You’ve probably heard enough about Philadelphia and Pittsburgh, and even seen numerous lists about Pennsylvania’s most charming or most under-appreciated small towns. It’s the mid-size cities, though, that don’t get any love, and why not? They often provide all of the basic amenities and entertainments without overwhelming with their size. Check out some of the best mid-size cities in Pennsylvania. Each of them has a population between 15,000 and 100,000 residents.
Easton is one of three cities that comprise the Lehigh Valley, the other two being Allentown and Bethlehem. At 26,800 residents, Easton is the smallest of the three. The most well-known attraction in Easton is the Crayola Factory.
Wilkes-Barre sits in the Pocono Mountains, not far from the Lehigh Valley. The city, with a population of 41,498 is home to several distinct neighborhoods and has a particularly impressive skyline given its medium size.
Even if you've never been to Reading, chances are you've seen a picture of the famous Reading pagoda. At 88,082 residents, Reading derives its name from the historic Reading Railroad. John Updike's novel "Rabbit Run" takes place in a fictionalized version of Reading.
Of course you've heard of Harrisburg: it's the state capitol. Have you ever thought about going here to visit? It is a pleasantly mid-size city, at only 49,528 residents. Aside from touring the capitol, you can learn about America's rich industrial history here, in which Harrisburg played an important part. It was at one time one of the most industrialized cities in the northeastern region of the country.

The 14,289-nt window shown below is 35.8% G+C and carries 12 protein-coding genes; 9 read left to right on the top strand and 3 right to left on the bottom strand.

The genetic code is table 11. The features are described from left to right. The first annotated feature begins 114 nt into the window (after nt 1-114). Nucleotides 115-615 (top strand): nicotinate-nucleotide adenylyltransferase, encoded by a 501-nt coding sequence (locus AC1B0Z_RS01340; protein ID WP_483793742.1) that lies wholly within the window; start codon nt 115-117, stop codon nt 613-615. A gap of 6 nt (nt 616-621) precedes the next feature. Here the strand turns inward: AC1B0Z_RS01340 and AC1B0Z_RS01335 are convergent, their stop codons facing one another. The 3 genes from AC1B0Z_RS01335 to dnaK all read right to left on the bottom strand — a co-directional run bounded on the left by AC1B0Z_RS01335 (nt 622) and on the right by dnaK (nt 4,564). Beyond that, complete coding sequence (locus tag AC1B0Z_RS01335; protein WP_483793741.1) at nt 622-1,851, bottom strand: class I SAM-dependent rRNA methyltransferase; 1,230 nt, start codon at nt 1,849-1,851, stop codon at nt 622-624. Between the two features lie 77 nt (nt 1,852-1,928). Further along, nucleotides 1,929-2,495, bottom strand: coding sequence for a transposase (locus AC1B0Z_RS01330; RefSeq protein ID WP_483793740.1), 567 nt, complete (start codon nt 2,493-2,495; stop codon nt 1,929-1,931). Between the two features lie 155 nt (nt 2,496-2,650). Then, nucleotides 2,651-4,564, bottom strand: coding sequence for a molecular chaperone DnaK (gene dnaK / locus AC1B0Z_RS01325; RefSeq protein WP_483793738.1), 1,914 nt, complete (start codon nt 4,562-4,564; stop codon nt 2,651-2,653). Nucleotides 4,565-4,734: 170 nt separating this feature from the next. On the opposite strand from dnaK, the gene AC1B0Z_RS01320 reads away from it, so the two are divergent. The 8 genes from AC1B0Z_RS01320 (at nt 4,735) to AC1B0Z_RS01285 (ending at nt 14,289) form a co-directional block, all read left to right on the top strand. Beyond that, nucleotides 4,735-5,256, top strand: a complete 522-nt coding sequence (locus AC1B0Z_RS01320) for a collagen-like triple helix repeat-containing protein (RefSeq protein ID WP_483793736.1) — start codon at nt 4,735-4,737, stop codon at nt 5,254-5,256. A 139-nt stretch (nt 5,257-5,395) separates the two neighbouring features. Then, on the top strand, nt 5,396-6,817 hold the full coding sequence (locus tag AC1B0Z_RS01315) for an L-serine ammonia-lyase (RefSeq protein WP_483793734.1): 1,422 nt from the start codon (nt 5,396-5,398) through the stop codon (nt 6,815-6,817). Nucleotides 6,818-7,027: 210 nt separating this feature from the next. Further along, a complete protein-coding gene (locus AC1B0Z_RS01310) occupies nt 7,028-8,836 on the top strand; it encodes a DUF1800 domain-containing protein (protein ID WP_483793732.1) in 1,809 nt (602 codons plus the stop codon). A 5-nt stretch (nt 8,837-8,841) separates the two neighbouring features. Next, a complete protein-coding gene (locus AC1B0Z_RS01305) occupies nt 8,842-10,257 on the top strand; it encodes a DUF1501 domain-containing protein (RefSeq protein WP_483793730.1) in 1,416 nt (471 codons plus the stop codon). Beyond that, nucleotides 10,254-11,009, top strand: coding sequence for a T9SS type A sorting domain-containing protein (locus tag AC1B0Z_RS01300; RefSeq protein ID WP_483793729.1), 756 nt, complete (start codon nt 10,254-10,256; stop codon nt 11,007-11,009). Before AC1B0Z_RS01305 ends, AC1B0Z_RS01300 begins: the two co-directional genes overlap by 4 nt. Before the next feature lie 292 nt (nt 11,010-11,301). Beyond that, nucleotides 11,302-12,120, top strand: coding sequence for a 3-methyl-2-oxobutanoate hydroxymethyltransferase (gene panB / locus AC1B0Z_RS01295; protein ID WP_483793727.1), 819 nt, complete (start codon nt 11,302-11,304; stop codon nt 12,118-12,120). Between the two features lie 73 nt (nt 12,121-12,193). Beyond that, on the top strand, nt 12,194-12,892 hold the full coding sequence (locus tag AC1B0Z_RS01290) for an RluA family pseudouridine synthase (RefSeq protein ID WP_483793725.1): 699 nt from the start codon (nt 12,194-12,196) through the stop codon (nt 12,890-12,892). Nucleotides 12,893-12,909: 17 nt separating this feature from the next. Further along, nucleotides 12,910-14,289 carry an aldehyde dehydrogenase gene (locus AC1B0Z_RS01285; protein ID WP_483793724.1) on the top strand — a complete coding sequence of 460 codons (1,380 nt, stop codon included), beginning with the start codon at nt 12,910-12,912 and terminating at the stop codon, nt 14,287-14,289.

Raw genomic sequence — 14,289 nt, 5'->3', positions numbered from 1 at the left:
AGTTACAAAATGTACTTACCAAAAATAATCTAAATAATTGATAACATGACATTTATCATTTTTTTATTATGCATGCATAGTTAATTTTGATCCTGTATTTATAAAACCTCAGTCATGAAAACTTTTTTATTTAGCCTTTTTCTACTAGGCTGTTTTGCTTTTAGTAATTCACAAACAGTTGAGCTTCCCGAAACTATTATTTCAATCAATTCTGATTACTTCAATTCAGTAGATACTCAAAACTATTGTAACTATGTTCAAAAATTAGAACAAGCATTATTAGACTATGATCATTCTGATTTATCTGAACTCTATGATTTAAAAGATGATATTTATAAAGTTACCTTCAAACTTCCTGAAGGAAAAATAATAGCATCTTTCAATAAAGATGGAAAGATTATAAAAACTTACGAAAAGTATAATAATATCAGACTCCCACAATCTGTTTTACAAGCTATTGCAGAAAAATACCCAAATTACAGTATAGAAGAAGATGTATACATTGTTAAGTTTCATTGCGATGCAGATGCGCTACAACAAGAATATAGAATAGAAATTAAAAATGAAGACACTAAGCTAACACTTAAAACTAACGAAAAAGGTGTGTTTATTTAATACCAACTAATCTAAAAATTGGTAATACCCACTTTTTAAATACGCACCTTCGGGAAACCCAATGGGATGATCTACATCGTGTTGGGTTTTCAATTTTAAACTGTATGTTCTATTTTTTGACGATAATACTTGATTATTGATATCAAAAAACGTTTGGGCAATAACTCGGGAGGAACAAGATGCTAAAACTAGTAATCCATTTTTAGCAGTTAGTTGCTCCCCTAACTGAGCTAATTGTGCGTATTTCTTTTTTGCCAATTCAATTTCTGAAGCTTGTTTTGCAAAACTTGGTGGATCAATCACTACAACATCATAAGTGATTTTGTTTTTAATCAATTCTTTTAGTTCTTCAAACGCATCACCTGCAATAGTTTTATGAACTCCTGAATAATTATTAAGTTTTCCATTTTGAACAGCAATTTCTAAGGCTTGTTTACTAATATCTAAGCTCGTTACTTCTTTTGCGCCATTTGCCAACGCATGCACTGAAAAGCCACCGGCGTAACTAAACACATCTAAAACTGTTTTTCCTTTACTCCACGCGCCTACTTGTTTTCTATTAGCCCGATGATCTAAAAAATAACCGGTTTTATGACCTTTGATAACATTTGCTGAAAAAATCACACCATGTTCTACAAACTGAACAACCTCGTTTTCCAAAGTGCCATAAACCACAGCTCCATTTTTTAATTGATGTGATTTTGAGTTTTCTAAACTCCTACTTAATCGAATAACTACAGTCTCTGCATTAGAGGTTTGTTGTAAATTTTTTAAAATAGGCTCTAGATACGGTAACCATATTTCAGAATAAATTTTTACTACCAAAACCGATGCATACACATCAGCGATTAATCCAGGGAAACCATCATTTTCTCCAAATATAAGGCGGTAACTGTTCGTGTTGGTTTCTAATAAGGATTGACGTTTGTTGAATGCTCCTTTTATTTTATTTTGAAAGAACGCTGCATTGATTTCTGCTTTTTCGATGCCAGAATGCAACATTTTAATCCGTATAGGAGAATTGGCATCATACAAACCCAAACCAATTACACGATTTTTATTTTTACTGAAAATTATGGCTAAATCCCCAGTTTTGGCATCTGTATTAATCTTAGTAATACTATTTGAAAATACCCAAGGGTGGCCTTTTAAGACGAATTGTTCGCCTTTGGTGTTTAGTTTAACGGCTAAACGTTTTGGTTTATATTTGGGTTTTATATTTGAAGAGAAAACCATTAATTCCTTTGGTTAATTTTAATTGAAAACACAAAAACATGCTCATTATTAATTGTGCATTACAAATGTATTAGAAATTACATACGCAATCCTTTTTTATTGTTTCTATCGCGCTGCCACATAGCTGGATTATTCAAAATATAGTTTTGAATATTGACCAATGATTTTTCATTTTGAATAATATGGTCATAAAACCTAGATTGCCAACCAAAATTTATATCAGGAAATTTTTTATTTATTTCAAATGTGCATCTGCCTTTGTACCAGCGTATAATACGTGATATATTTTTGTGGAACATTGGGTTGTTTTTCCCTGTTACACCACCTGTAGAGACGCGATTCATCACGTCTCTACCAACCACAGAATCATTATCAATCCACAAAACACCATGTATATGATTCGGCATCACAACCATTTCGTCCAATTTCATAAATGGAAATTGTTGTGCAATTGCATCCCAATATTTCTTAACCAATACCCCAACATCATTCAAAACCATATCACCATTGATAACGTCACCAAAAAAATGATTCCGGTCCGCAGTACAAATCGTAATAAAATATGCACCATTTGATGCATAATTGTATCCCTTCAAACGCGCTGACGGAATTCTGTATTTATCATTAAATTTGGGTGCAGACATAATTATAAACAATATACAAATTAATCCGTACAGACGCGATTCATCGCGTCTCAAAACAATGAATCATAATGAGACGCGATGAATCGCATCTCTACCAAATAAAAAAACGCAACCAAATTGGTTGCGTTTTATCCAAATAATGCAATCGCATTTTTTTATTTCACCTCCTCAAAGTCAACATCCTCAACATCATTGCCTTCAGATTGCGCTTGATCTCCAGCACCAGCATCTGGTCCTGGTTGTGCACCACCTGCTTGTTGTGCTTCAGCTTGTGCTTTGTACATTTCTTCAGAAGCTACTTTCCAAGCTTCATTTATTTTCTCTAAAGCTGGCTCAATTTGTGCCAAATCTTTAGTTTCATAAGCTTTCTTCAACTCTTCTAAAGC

Altoona is located in central Pennsylvania and has a population of 46,320 people. Though the city is not very large, it contains many neighborhoods and over twenty parks. Currently, Altoona is in recovery mode caused by a long period of industrial declne.
6. West Chester
West Chester, located near Philadelphia, is known for its fun bar and club scene and thus is popular with college students and young adults. It is also home to West Chester University and has a population of 18,461 people, making it one of the smaller cities on our list.
7. State College
Most of State College's population of 42,034 is comprised of Penn State students, as you might imagine. It is actually a borough rather than a city and makes up an area often called Happy Valley. In 2013, QC Press rated State College as the third safest metropolitan area in the entire country.
Bensalem Township is one of the less talked about cities on our list. At 58,434 people, though, it is by no means tiny. The township is very old, almost as old as Pennsylvania itself, in fact; it was founded in 1692. Bensalem is known for its large Jewish population and also the nearby Andalusia estate, pictured above.
Bethlehem, like Easton, is also located in the Lehigh Valley, but is larger than its counter part with a population of 74,982. Bethlehem is known as Christmas City because it is famous for its unbelievable Christmas decorations and also the numerous holiday events that occur here each winter. At any time of year, though, Bethlehem is a fun place to visit, with its gorgeous historic district that includes the Moravian Bookstore.
There's no place in the world that has more Amish people than Lancaster. In fact, it's become a town emblematic of Amish culture. Tourism is a huge industry for the town, which has 59,322 residents. It is home to many historic landmarks, including the country's oldest continuously running farmers market, the Fulton Opera House which is the oldest continuously running theatre in the country, and the estate of U.S. president James Buchanan.
What other towns would you add to this list? Share your ideas below.